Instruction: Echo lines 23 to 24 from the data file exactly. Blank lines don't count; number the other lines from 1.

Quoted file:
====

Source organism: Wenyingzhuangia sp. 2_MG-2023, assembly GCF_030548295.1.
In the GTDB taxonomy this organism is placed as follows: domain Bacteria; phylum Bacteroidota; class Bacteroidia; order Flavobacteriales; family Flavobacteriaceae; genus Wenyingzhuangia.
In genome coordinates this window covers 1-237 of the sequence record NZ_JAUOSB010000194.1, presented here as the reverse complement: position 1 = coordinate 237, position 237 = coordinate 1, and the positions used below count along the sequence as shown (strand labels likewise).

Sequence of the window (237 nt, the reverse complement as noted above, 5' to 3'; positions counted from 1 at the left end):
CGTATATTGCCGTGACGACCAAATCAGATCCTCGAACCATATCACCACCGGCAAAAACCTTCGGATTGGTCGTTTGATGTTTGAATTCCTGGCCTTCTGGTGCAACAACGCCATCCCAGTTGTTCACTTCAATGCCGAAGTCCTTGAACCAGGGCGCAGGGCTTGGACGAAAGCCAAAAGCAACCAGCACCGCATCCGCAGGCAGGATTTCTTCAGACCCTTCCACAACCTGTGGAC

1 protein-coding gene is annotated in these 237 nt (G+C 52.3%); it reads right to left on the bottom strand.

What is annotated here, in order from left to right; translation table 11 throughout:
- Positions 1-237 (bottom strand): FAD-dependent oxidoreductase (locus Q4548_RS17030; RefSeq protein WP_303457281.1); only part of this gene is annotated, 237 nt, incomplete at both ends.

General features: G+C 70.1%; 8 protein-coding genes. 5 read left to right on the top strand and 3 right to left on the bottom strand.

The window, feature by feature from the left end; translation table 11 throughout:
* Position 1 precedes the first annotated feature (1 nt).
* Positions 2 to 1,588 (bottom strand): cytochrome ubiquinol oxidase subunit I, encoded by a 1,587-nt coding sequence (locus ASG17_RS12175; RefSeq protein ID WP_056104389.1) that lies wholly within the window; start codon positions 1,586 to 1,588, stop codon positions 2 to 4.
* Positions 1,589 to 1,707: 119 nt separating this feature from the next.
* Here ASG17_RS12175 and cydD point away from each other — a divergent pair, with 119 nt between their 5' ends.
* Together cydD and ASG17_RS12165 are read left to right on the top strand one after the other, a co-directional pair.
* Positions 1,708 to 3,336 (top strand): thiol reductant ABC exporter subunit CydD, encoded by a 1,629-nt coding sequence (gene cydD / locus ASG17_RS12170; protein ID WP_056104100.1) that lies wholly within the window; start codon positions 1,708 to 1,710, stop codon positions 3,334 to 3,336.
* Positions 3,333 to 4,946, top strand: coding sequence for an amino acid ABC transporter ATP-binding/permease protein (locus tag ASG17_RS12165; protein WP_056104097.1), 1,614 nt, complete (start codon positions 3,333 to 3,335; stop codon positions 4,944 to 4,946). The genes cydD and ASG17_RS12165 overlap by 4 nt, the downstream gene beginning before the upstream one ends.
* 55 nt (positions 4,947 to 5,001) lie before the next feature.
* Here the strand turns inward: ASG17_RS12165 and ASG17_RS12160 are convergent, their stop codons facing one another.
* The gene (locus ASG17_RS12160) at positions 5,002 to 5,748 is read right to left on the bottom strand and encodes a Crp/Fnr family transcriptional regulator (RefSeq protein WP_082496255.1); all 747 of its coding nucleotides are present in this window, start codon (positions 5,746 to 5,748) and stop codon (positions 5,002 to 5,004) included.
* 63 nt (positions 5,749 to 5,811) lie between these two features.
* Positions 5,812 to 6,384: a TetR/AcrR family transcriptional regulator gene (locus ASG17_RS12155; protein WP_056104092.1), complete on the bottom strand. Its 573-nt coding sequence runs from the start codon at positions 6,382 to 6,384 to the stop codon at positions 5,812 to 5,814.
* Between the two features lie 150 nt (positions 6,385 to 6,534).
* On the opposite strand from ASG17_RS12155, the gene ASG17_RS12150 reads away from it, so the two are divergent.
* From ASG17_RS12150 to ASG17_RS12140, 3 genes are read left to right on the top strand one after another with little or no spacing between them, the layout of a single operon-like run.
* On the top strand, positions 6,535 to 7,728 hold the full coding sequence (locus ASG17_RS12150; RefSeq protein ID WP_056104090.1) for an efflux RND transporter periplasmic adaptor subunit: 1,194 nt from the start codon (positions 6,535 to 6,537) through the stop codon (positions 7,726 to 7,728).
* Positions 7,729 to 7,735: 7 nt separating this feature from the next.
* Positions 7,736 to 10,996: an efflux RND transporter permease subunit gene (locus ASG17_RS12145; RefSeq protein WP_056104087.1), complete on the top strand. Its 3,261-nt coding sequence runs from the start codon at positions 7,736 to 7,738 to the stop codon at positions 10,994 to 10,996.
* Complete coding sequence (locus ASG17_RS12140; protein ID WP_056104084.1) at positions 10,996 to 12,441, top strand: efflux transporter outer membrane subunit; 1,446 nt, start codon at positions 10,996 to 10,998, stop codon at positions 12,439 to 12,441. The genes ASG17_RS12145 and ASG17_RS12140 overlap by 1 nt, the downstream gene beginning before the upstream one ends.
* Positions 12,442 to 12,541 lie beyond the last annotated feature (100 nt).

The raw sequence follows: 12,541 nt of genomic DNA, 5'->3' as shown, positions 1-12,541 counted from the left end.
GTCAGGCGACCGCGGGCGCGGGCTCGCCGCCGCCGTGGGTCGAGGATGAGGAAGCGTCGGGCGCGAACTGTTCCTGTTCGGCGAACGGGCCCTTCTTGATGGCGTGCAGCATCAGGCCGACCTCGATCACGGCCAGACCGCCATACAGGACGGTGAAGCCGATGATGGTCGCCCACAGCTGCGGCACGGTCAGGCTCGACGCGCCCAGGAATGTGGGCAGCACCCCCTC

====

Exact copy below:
* Between the two features lie 150 nt (positions 6,385 to 6,534).
* On the opposite strand from ASG17_RS12155, the gene ASG17_RS12150 reads away from it, so the two are divergent.